Sugar Creek Baptist has a great history with a surprise ending. A local history, written in 1992 gives us a lot of facts about the church history. It tells us the church was organized in 1806 with fourteen members and that the original site of the church is now “buried under the waters of a farm pond on lands currently owned by the J.O. Strange family”. It also tells us that in 1831 a great revival was held from September until December 24 resulting in the reception of 189 new members. Total membership was then 235, making it the largest church in the area…obviously a very successful revival.
The church remained on the original site until late 1900, but the Morgan County courthouse deed book shows the deacons of Sugar Creek Baptist then bought the land “where Weaver Academy now stands” for the sum of ten dollars, and the old church was moved to the Weaver Academy property. However the property was very small, only 3/4 of an acre, and in 1909 the church purchased 1 1/2 acres and relocated to this site around 1910. Sadly, fours years later tragedy struck in the form of a fire that destroyed the church. The present church was then built in 1915.
The surprise ending begins when the church was scheduled for demolition in 2016. The congregation felt that they could no longer afford the upkeep of the old church and needed the space for other purposes. At the last minute Dr. Ellis Johnson and his wife Crystal, with the encouragement of the Madison – Morgan Conservancy, came to the rescue. The Johnson’s are the owners of Hundred Acre Farm, located less than a mile away. They made an arrangement with the congregation to buy the church and move it to their farm for a new home as a wedding chapel. You can get a good overview of the farm here. You can also check out the moving process in the photo below. Not only did the Johnsons rescue the church, they then embarked on a renovation effort to return the sanctuary to a semblance of its former glory. You can see the results in the photos below.
According to Mary McCauley of the Conservancy, the congregation was originally made up of both black and white parishioners, but split in 1867, just after the Civil War. “It tells the story of our settlement and rural lifestyle,” she says. “That simple, small, quaint building is a visual reminder of a way of life. Once those images are gone, the story goes too, since there’s nothing left to remember it by.” We could not agree more and we applaud the commitment of the Johnsons and the Conservancy who have saved this important part of early Georgia history for the benefit of all of us. From a quote by Christine McCauley, Director of the conservency – “That 100-year-old building tells the story of Morgan County’s humble beginnings. Like that story, the building is not flashy and ornate, but rather a simple rural church. Our tendency as a community is to protect the big old white house with columns or the Romanesque Revival school, or the courthouse. But to preserve the full spectrum of Morgan County’s history, preserving buildings like Sugar Creek Church is equally, if not more important.”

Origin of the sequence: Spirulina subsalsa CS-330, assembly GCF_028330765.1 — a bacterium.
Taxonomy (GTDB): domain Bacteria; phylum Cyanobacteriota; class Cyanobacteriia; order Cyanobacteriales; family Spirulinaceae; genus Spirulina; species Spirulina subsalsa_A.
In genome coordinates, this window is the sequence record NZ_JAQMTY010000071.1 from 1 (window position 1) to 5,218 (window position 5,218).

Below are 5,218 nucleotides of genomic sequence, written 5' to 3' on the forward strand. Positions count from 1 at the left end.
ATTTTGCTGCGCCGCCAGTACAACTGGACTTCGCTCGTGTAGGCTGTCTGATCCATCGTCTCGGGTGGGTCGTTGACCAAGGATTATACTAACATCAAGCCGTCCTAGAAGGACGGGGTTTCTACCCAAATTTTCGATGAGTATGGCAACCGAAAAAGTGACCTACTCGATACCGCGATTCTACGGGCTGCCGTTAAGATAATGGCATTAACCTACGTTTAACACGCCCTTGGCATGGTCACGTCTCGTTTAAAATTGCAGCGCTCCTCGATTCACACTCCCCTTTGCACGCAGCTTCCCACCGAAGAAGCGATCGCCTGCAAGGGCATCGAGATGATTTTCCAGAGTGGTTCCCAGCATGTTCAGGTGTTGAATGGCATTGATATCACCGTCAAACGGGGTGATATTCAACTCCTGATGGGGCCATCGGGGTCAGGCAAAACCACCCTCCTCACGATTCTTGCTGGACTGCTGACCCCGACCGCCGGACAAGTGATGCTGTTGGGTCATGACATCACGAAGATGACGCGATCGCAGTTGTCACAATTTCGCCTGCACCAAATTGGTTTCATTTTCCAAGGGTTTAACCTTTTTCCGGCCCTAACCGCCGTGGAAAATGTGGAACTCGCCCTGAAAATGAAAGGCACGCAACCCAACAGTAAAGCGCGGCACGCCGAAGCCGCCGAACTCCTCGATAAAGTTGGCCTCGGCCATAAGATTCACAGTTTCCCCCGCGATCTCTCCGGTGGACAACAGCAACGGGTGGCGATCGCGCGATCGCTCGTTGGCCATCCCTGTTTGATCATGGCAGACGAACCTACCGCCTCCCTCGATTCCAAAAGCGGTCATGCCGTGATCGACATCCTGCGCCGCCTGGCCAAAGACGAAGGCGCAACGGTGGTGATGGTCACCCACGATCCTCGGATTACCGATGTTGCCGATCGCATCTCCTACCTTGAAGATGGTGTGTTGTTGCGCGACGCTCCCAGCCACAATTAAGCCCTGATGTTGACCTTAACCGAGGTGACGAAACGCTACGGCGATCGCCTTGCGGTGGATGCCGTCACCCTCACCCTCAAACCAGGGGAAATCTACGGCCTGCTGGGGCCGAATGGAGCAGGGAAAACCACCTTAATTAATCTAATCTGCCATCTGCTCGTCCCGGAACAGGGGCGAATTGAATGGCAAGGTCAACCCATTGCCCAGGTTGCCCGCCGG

Well said and thank you to all involved.
Standing near the halfway point up the aisle, we are looking toward the front of the church in this lovely, restored sanctuary. Though it has been modified from its original appearance, the present view is quite true to its original design and feels authentic. The interior remains the rectangular, simple box that it always has been. The wooden floor supports attractive new but period pews. The sanctuary’s horizontal walls curve gracefully at their top and smoothly flow into the ceiling. Decorative ornamentation is limited as it would always have been. Since the adaptive use of Sugar Hill is to serve as a wedding chapel, its non-denominational appearance is quite appropriate. This is a thoughtful and well-executed repurposing of an old church.
Here in the nave, we have a view of the raised chancel and Pulpit area. In keeping with the chapel’s use as a wedding facility, the pulpit and surrounding area is unadorned and left vacant so that the users can decorate and populate that area in a manner that they desire for their ceremony. Even at that, the solid wood, warmly stained and finished classic pulpit with its applied moldings is as authentic and charming as anyone could expect to find in an historic rural church.